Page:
Indus Action: Helping disadvantaged families get benefits of RTE

Indus Action’s ambitious vision is to pull over 10 lakh families out of poverty every year by 2030.

Bengaluru: The Right to Education (RTE) Act transformed Indian education in many ways and new research shows that RTE expanded the school choices of disadvantaged households by giving them better access to private schools.

But these households face many hurdles while getting benefits under RTE. To help such families, the Indus Action Organisation has been spreading awareness about Section 12(1)(c) of the RTE Act among communities that stand to benefit from the provision.

Indus Action launched a project, Eklavya, in 2013 to ensure that all children, irrespective of their caste, economic status, gender or religion, received quality education. The project is being implemented by its on-ground volunteers, called Shiksha Sahyogis.

Mr Tarun Cherukuri, co-founder and CEO, Indus Action, told Deccan Chroncile, “I fundamentally believe that it shouldn't matter where you are born to get the best shot at education. The Right to Education Act envisions a classroom in which there are children from different social and economic backgrounds, and they are able to learn together from each other's experiences. Especially for disadvantaged children, it is an opportunity to break the cycle and have a choice beyond the default of the public school in the neighbourhood. Our SMS, IVRS, helpline and door-to-door campaigns to help increase awareness on 12(1)(c) in low-income communities through community champions and partner organisations have succeeded.”

Awareness campaigns, policy interventions, decentralised networks and impact evaluation are part of the Ekalavya project. Since 2013, with its presence in 18 states, Indus Action has facilitated 6.28 lakh applications and 2.39 lakh admissions. It has entered into 11 MoUs with state governments and deployed high-end tech systems in four states.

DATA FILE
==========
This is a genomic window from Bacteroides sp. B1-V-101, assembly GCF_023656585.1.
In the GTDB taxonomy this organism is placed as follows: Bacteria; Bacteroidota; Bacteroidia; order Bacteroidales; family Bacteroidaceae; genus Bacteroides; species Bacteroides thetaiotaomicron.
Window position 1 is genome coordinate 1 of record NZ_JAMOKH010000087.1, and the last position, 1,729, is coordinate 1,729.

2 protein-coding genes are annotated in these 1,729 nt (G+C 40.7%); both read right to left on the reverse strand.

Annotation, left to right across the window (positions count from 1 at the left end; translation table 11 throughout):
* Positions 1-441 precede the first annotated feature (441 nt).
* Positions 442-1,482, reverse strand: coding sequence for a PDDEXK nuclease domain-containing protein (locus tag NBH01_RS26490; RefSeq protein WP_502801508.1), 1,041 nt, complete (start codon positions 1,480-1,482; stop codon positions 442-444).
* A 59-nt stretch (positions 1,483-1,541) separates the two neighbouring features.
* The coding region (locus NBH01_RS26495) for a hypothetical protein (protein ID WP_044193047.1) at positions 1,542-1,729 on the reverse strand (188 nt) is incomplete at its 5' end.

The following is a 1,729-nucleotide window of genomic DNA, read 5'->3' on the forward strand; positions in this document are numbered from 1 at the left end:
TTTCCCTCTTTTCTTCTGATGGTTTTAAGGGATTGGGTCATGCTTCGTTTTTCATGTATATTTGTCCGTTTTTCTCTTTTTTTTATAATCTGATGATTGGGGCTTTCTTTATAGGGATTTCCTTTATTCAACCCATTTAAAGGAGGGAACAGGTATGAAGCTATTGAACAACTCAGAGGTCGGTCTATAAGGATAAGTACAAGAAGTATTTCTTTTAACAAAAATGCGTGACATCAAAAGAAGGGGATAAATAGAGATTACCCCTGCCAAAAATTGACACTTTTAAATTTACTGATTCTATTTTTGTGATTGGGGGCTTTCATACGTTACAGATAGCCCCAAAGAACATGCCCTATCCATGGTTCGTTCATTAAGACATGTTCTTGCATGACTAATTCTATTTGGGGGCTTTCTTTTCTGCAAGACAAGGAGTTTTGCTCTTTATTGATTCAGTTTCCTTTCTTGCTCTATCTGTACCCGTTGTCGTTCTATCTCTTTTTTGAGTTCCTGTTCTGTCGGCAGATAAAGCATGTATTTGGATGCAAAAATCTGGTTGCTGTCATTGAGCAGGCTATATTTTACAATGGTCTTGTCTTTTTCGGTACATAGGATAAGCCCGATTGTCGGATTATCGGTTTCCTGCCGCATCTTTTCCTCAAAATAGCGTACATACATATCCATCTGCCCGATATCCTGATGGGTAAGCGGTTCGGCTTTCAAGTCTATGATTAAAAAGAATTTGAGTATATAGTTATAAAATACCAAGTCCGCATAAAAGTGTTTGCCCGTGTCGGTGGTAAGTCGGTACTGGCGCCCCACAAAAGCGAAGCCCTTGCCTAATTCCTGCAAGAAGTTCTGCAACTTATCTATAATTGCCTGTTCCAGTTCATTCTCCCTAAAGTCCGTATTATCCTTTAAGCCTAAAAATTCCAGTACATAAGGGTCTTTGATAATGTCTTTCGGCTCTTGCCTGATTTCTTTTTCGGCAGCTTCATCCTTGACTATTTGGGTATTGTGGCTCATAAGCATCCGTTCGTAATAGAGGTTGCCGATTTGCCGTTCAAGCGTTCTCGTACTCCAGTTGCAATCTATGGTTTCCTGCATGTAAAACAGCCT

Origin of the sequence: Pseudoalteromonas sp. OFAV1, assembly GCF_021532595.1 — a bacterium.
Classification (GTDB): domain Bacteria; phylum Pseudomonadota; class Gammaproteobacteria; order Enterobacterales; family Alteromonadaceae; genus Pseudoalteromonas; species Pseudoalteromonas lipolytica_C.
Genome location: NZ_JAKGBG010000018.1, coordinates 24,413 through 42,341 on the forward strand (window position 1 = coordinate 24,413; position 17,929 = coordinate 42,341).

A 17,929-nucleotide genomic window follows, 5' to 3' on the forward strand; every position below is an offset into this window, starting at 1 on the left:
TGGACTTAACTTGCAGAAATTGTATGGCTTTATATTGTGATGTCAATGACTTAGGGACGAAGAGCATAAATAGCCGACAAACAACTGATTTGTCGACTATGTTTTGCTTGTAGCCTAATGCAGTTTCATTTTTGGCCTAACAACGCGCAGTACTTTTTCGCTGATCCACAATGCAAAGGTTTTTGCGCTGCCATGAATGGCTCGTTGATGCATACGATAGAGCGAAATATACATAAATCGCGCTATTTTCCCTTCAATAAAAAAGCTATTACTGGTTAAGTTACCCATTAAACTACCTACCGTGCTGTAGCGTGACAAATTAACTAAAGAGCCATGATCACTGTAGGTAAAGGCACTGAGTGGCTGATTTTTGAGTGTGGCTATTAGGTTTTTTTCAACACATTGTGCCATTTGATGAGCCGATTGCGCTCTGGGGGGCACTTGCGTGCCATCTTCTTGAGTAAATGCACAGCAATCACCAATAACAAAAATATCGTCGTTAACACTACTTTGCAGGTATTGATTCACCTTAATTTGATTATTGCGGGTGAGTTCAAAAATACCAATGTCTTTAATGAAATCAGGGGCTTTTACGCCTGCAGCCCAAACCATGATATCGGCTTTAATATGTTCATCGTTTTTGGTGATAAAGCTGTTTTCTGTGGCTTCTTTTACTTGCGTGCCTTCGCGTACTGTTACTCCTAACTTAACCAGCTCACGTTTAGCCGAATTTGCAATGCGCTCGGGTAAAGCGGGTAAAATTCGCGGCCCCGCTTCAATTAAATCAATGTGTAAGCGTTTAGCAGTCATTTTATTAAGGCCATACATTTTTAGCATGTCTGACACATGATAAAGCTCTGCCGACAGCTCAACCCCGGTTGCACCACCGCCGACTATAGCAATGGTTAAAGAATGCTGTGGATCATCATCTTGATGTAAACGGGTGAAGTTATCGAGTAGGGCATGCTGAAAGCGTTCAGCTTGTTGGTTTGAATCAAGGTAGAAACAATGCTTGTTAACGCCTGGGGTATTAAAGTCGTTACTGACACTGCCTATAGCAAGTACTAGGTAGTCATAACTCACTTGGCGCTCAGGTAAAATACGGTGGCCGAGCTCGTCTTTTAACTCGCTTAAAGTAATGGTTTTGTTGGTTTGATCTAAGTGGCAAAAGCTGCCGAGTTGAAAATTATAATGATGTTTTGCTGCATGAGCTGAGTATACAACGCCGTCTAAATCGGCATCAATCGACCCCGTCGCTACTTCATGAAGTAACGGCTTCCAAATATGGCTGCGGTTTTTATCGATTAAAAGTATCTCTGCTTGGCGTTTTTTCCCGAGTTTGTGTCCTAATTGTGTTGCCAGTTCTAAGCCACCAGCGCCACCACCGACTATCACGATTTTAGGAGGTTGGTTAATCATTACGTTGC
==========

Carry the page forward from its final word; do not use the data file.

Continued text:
Indus Action’s ambitious vision is to pull over 10 lakh families out of poverty every year by 2030.

“Indus Action is a policy implementation organisation doing the necessary tasks to see that policies designed to transform the social fabric of the country are fully realised. We bridge the gap between law and action. We want to make people aware about education and their rights related to education. When people share with me that their children got admission, it makes me feel so happy inside,” says Meenu, a Community Champion, Indus Action.

Since its presence in Karnataka over the last two years, it has been running awareness campaigns that involves distributing pamphlets at traffic lights, placing ads on autos, working with partner organisations and administering missed call helplines. Indus Action claims that in 2018, its first year of operations, it received over 13,000 calls and actively supported over 5,000 families during the application phase. In 2019, it received over 71,500 calls on RTE helpline and was ready to support these families, but the rules were amended this year in the state, where the number of applications for admission to private schools under Section 12(1)(c) clause was reduced to 17,000. The Indus Action is now working towards bringing back the older provision.

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